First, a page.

Global Warming

Landmark UN Climate Report

A newly released IPCC report shows that global heating is widespread, rapid and intensifying, and that extreme weather such as wildfires and floods will become more commonplace unless drastic and sustained changes are made – urgently.

The report, based on 14,000 scientific publications from around the world and prepared by 234 scientists from 66 countries, is the most comprehensive and up-to-date account of the physical science basis of human-caused climate change. It conclusively and definitively explains that human influence has warmed the climate at an unprecedented rate for at least the past 2,000 years. It is the first in a series of reports to be published over the coming months.

Some of the headline statements to emerge from the sobering report include:

“It is unequivocal that human influence has warmed the atmosphere, ocean and land. Widespread and rapid changes in the atmosphere, ocean, cryosphere and biosphere have occurred.”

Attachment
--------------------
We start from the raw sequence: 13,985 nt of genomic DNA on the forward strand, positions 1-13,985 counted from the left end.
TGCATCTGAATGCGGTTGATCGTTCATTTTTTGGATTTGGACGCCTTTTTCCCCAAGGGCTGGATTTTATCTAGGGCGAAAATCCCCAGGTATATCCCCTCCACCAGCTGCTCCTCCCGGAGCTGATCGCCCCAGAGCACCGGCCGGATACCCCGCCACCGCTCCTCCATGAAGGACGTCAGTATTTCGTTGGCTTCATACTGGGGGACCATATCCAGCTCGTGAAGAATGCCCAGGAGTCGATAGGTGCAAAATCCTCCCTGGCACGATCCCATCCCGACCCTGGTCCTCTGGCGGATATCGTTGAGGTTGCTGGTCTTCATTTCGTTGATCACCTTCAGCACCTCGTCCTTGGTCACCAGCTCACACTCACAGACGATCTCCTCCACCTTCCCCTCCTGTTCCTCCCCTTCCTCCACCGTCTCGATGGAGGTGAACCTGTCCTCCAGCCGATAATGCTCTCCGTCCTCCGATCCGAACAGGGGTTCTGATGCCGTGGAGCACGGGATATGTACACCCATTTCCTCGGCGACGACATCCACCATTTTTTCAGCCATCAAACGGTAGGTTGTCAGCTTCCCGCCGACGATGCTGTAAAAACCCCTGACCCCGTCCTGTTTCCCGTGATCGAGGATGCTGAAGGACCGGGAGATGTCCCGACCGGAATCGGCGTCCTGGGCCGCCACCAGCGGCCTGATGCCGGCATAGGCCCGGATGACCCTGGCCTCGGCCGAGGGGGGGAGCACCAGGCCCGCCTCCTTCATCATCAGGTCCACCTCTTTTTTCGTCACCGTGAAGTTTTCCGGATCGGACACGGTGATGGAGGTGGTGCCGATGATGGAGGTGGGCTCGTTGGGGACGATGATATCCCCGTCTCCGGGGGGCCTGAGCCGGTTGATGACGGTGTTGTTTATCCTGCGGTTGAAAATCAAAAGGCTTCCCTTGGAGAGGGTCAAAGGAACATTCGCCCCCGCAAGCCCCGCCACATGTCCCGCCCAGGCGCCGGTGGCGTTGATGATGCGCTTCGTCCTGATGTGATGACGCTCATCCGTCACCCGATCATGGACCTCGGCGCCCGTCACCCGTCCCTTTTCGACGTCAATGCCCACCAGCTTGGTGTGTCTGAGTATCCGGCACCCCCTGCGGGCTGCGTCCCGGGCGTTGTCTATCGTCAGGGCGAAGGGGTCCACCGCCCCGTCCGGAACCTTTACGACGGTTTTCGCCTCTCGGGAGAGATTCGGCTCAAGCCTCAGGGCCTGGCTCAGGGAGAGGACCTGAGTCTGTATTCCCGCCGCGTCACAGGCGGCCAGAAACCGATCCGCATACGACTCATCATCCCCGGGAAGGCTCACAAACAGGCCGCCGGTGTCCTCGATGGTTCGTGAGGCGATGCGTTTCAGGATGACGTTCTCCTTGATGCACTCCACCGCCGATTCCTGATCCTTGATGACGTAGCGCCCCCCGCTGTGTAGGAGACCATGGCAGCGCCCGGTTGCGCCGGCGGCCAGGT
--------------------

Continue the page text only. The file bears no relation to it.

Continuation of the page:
“Human-induced climate change is already affecting many weather and climate extremes in every region across the globe. Evidence of observed changes in extremes such as heatwaves, heavy precipitation, droughts, and tropical cyclones, and, in particular, their attribution to human influence, has strengthened since the Fifth Assessment Report (AR5).”

“Many changes in the climate system become larger in direct relation to increasing global warming. They include increases in the frequency and intensity of hot extremes, marine heatwaves, and heavy precipitation, agricultural and ecological droughts in some regions, and proportion of intense tropical cyclones, as well as reductions in Arctic sea ice, snow cover and permafrost.”

“Continued global warming is projected to further intensify the global water cycle, including its variability, global monsoon precipitation and the severity of wet and dry events.”

“Many changes due to past and future greenhouse gas emissions are irreversible for centuries to millennia, especially changes in the ocean, ice sheets and global sea level.”

“Global surface temperature will continue to increase until at least the mid-century under all emissions scenarios considered. Global warming of 1.5°C and 2°C will be exceeded during the 21st century unless deep reductions in carbon dioxide (CO2) and other greenhouse gas emissions occur in the coming decades.”

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